George Egerton

George Egerton (pen name of Mary Chavelita Dunne Bright; 14 December 1859 – 12 August 1945) was an Australian-born Irish writer.

She was born in Melbourne, Australia, to a Welsh mother and an Irish father. Due to her father’s employment as an army officer, her family moved extensively between Australia, New Zealand and Chile, before settling in Ireland, where Egerton spent most of her childhood. In a letter to her cousin Ethel de Vere White, in 1926, Egerton declared herself to be “‘Intensely Irish’“.

She was schooled for two years in Germany at a Catholic boarding school. After the early death of her mother, in 1875, when Egerton was just fourteen, she had to help her father to raise her younger siblings. To earn money to support her family, she trained as a nurse in London and New York, where she spent two years, from 1884 to 1886.

In 1886, she returned to Ireland as the travel companion of Charlotte Whyte-Melville, whose husband Henry Higginson (Henry Peter Whyte-Melville) was a friend of her father’s. Two years later, in 1888, to her father’s horror, Egerton eloped with Henry and they moved to Norway. Henry later divorced Charlotte to marry Egerton, in June 1888, but died a year later, in 1889, due to complications related to his alcoholism.

Egerton remained in Norway for two years, and had a brief love affair with Knut Hamsun in 1890 (She would later become his first English translator, after rendering his novel Hunger – Sult – into English, in 1899).

In 1891, she returned to Ireland and married the Canadian writer Egerton Tertius Clairmonte. Due to his lack of income, Egerton decided to start a career as a writer, under the pseudonym ‘George Egerton’ (a tribute to both her mother Isabel George Bynon and to her husband Egerton Clairmonte).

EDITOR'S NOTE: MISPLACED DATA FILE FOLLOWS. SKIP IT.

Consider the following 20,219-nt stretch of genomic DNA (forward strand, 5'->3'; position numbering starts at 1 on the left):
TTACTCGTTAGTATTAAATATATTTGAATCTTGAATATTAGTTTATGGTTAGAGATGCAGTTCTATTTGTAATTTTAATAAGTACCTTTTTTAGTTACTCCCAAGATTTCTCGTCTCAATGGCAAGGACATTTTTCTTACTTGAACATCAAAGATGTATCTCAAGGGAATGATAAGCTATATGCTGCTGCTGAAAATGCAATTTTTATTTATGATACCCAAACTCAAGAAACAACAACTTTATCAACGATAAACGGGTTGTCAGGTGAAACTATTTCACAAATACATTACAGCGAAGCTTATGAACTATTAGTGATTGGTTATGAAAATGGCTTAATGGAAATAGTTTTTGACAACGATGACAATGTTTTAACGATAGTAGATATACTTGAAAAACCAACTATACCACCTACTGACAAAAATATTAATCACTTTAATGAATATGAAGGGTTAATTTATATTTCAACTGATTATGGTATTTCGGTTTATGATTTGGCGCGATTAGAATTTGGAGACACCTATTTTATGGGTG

Punch Magazine, April 28th, 1894

Egerton published her first short story collection, Keynotes, in 1893, and dedicated the book to Knut Hamsun. The book achieved commercial success, prompted comparison to Ibsen, and made her a literary celebrity. In a review published in The Academy in 1894, literary critic William Sharp described Egerton’s fictional world as “topsy-turvey”, for its exploration of female sexuality and abusive marital relations. Egerton soon acquired a reputation as a scandalous fin de siècle figure, and was satirized as ‘Borgia Smudgiton’, in “She-Notes”, published in Punch, on March 10th and 17th, 1894, as well as in the cartoon “Donna Quixote”, published in Punch on April 28th, 1894.

Egerton was also a controversial proto-feminist figure: she rejected any notion of gender equality, because she believed that women were superior to men; she also publicly tried to distance herself from the suffragist movement. In a letter to Ernst Foerster in 1900, she wrote: “I am embarrassed at the outset by the term ‘New Woman’ … I had, contrary to opinion, no propaganda in view — no emancipation theory to propound, no equality idea to illumine“.

However, in her private letters, Egerton expressed pro-suffrage opinions. In a letter to her father from February 29th, 1908, she wrote: “The women won’t be beaten in the long run. – In every class they have a greater average of intelligence than the men…It isn’t a question of Rights. It is a question of Economic change. A Surplus population of women who must work, outside home life…means: if I pay the tax – I must get the vote!

Egerton wrote for the famous quarterly literary periodical The Yellow Book, and corresponded with Oscar Wilde and William Butler Yeats. She was also close friends with George Bernard Shaw, Ellen Terry and J. M. Barrie. Thomas Hardy’s New Woman character in Jude the Obscure (1895), Sue Bridehead, is said to have been based on Egerton. Her novel The Wheel of God (1898) is also said to have been a potential influence on James Joyce’s A Portrait of the Artist as a Young Man (1916) and Ulysses (1922).

In 1895, she gave birth to a son. That same year, in 1895 (some sources say 1901), Egerton divorced Egerton Clairmont and embarked on single-motherhood. Her son would later die during WWI, in 1915.

In 1901, Egerton married the theatre critic and agent Reginald Golding-Bright, who was fifteen years her junior. Under his influence, she became theatre agent to George Bernard Shaw, who produced her first play, and also to Somerset Maugham.  Egerton passed her final 40 years in seclusion in London. Her husband died in 1941.

Four years later, Egerton was found dead in a nursing home, after presumably having fallen down the stairs. Some speculated that she had suffered a stroke some weeks before. She died on August 12th, 1945.